Monday, June 3, 2013
In July v. Board of School Com’rs, 2013 WL 2322949 (S.D. Ala. 2013), a group of African-American assistant principals in Mobile County, Alabama, sought class certification under the theory that the school district would not permit African-Americans to serve as principals in predominantly white schools, but only predominately African-American schools. The court denied class certification, reasoning that the group failed to satisfy the commonality requirement because individual issues would predominate. The court approached the case as a normal Title VII employment case and indicated that the plaintiffs had failed to properly allege a disparate impact case, which would have bolstered the commonality element of the class. Even with a properly alleged disparate impact claim, however, the court indicated the class still would have failed because the asserted damages of the class members would have caused individual issues to predominate.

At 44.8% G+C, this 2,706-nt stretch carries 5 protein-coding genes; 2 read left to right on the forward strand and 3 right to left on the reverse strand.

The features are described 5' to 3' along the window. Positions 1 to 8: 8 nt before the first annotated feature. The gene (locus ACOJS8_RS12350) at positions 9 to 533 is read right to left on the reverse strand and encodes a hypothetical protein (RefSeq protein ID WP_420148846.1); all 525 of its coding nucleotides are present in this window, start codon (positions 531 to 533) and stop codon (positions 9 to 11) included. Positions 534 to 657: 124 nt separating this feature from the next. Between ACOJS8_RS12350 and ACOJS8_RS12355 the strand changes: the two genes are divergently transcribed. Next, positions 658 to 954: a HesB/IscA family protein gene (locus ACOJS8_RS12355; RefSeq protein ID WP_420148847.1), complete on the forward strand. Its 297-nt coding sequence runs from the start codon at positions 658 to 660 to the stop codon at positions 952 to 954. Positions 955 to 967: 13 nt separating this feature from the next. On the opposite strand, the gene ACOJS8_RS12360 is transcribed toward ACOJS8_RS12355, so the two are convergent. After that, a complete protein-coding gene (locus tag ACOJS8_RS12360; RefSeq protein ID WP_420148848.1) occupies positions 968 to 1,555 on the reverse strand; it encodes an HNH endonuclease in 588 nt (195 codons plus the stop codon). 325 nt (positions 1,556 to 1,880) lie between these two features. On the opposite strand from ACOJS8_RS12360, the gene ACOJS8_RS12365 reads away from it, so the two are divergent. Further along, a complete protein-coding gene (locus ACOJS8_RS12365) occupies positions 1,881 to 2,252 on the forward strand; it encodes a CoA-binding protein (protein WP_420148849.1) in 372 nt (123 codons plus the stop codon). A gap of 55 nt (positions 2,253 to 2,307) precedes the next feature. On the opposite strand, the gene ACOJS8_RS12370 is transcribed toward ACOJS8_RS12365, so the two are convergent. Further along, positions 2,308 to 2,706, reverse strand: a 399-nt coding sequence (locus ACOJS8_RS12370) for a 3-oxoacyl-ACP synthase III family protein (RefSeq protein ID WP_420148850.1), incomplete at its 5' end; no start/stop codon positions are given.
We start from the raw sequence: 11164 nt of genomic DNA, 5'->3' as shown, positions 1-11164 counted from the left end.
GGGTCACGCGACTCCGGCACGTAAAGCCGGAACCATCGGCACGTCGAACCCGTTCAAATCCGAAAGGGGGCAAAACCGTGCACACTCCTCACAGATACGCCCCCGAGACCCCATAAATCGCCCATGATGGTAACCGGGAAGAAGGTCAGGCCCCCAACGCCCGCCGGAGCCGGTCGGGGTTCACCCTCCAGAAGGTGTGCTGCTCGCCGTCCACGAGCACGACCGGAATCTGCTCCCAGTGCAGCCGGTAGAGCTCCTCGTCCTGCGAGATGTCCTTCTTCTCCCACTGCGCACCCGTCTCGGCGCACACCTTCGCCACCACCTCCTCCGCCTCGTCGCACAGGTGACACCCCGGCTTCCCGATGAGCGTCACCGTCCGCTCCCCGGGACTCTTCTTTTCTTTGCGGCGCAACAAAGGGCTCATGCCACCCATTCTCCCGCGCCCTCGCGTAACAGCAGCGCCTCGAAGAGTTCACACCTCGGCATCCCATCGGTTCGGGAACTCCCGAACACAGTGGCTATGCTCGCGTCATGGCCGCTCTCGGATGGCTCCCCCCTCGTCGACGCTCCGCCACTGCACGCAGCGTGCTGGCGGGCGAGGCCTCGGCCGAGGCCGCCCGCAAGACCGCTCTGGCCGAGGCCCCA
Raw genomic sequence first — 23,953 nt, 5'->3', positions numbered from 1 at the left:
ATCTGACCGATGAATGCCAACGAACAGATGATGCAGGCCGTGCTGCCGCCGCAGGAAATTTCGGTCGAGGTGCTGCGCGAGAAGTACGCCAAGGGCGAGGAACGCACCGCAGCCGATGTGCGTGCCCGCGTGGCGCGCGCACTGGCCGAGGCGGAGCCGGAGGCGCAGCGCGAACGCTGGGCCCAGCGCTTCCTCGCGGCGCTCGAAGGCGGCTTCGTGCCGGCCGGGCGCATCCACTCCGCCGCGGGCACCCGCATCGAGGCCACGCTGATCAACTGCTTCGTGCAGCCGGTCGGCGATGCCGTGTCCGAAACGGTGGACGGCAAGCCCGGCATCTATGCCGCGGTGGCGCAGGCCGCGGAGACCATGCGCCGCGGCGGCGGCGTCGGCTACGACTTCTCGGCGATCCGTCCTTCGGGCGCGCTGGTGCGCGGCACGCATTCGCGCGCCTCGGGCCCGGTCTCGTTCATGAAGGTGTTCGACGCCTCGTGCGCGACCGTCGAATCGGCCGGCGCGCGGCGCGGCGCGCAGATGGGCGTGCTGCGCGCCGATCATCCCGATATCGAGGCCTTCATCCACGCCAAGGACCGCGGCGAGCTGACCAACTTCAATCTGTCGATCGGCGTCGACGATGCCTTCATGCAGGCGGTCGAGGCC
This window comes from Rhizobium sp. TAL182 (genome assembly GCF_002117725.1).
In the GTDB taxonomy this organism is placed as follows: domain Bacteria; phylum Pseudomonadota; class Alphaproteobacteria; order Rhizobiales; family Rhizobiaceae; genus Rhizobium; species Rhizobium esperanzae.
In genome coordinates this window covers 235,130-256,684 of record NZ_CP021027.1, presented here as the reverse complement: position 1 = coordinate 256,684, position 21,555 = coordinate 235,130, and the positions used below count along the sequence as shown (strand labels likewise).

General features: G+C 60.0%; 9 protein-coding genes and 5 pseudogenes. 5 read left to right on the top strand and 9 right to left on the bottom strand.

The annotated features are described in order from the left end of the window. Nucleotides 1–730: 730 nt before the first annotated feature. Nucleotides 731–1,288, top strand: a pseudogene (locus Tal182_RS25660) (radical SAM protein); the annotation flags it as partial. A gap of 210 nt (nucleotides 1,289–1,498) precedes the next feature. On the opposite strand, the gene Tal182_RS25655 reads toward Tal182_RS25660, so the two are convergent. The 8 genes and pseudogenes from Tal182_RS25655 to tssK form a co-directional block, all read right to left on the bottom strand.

Regardless of the outcome of this case, it represents another example the continuing tensions and legacy of segregation in Mobile County. Mobile County was the subject of a long running school desegregation litigation (Davis v. Board of School Com'rs of Mobile County, 402 U.S. 33 (1971)) and regular lawsuit thereafter, pertaining one way or the other to perceived or actual racial inequality and segregation.